Ruth Wishart: Others will demand a say in independence

Our neighbours in the south believe they should be allowed to vote in the referendum in 2014, says Ruth Wishart

Our neighbours in the south believe they should be allowed to vote in the referendum in 2014, says Ruth Wishart

SO I was chatting at the Book Festival to this very agreeable southerner, married to a prominent London-based Scot, who has recently bought a house here. She likes it. She likes us. She likes Edinburgh, especially the vibrant, buzzy Edinburgh of August.

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She’s a mite bored with all this referendum stuff, though. What her adjacent friend went on to call endless Scots navel-gazing about nationhood, identity and all that. Why don’t we just get over it and get on with it was the sub text.

It’s a common theme this summer. There is among Scotland’s part-time, Festival-going expats the group now known as WILLIES (working in London living in Edinburgh) – a very tangible sense of irritation laced with bemusement.

They wonder, with an impatience few bother to disguise, why we are so collectively exercised by constitutional change when parts of the world are racing to hell in any available handcart, and the UK economy is making the average slug look a Jamaican sprinter. Why can’t we just relax back into team GB?

It is a theme echoed, coincidentally, by the other GB in his Donald Dewar lecture. Gordon Brown spent the best part of his talk extolling what he characterised as the distinctive Scottish virtues. Like the communitarian instinct. The kind of thing, linked to English tolerance and love of freedom, which made us better together. These Scottish qualities had informed and help shape modern Britain, he suggested.

He spoke with passion, fluency, and flashes of self-deprecating humour, but it was clear that he, too, wondered what was so very wrong with the status quo. Just look at the bigger picture, he urged. Look at our shared past. Think of our shared future.

Unfortunately the first two members of his audience to question that analysis were rather more preoccupied with our shared present. In essence, they wanted to know in what way the Scottish tradition had managed to inform and shape the worlds of Gove and Lansley, of Cameron and Osborne. These, the former prime minister responded, were just blips 
on the road. Temporary 
irritants which shouldn’t be allowed to derail the common journey travelled over the past 300 years.

And, in so saying, he unwittingly encapsulated what has in effect become a north-south alternative mindset, which is more geographical than party political, as witness the uneasy bedfellows leading the referendum’s No campaign.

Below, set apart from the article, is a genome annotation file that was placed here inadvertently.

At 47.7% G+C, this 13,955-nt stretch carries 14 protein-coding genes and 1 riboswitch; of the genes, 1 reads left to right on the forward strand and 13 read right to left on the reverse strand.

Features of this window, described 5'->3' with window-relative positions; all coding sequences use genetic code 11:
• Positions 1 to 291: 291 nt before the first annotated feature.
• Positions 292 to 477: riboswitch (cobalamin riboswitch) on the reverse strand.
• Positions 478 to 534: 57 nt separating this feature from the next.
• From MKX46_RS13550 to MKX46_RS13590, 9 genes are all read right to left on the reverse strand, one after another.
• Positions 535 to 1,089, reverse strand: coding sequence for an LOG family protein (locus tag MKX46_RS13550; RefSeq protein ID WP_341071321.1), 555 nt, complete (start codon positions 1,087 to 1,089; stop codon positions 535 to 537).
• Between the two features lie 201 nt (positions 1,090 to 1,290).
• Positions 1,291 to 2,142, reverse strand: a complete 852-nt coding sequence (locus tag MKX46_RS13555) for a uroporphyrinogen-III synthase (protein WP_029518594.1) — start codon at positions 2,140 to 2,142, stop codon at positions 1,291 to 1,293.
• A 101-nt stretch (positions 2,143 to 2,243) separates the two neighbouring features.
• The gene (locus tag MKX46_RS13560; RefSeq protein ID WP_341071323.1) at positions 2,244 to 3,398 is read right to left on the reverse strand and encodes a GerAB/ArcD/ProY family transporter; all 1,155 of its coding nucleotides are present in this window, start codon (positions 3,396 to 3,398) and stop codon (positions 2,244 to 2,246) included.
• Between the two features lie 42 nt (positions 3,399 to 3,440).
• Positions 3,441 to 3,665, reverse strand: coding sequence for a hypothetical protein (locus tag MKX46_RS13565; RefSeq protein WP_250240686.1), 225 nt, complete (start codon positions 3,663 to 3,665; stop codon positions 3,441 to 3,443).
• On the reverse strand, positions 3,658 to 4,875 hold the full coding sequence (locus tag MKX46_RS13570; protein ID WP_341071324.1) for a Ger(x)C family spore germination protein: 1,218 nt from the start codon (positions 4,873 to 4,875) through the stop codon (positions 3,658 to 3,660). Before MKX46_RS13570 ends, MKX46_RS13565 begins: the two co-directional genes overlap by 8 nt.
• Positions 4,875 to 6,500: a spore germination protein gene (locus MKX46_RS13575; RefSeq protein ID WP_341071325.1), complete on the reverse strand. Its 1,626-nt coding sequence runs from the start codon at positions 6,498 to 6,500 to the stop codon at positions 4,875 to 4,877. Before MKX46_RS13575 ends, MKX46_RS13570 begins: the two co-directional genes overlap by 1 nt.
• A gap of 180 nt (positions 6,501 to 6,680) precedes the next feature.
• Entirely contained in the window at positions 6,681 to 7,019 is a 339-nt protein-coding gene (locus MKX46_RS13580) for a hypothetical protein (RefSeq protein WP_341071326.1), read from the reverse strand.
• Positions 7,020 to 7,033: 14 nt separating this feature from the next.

Just 24 hours before Brown’s lecture, Henry McLeish, former Scottish first minister, and fellow member of the people’s party, was sketching out a very different scenario at the event he shared with veteran nationalist Paul Scott.

McLeish doesn’t bother to disguise his distaste for the Labour Party in Scotland making common cause with the Conservatives, a brand he still considers toxic, certainly north of Hadrian’s wall.

Viewing the debate from a Scottish base, McLeish seems at the very least semi-detached from those of his compatriots with a Scottish address but a political career at Westminster (though he’s fond of saying his granny would turn in her grave if he abandoned his Labour heritage – you do wonder if that late and estimable lady is already birling).

To his audience he made the case for a devo-max question to be included in the 2014 ballot paper, and robustly declared that the unionist cause was never going to be well served by extolling the joys of the status quo. The vote No for jam tomorrow, (copyright Alex Douglas Home 1979) was unlikely to be a trick you could pull twice he seemed to be saying.

But if London-based Scots politicians seem to have taken their finger off their home nation’s pulse, their English colleagues seem even more baffled by the persistent noise emanating from their northern cousins.

David Lammy, a former UK culture minister, took part in another Book Festival debate, the genesis of which was what impact independence might have on Scotland’s culture. It was a theme eloquently addressed by the Scottish writer Alan Bissett, but one which doesn’t really seem to have impinged on Lammy’s consciousness.

His contribution was rather more intent on exploring identity, and how and why a black Briton like himself, with a multi-cultural hinterland, could fashion a comfortable niche within this multi-cultural, modern Britain. If I have no problem being British, he seemed to imply, what’s yours?

This then is a time when the air is thick with the swishing backdrop of points being missed. Our identity both personal and national is clearly important. But the referendum is about nationhood in the context of a nation which celebrates the contribution 
of Scots old and new.

And herein lies another barely buried bone of contention. So many current visitors, seemingly unpersuaded of any need for a change in Britain’s constitutional arrangements, are nevertheless uniformly of the view that 
if this is to happen then all Britain should vote for it.

For those of a Labour political bent, the rider usually added is that Scotland’s departing the union would all but guarantee lengthy periods of Tory hegemony in England.

The argument that Scotland should vote no to swell the UK Labour vote is one almost never used by those who live and work in Scotland. But it is another powerful illustration of the growing attitudinal gulf between Scots of various political persuasions living here, and the seemingly impenetrable bubble of the south-east of England.

The Scottish debate, it seems, only has real validity in terms of its impact on England.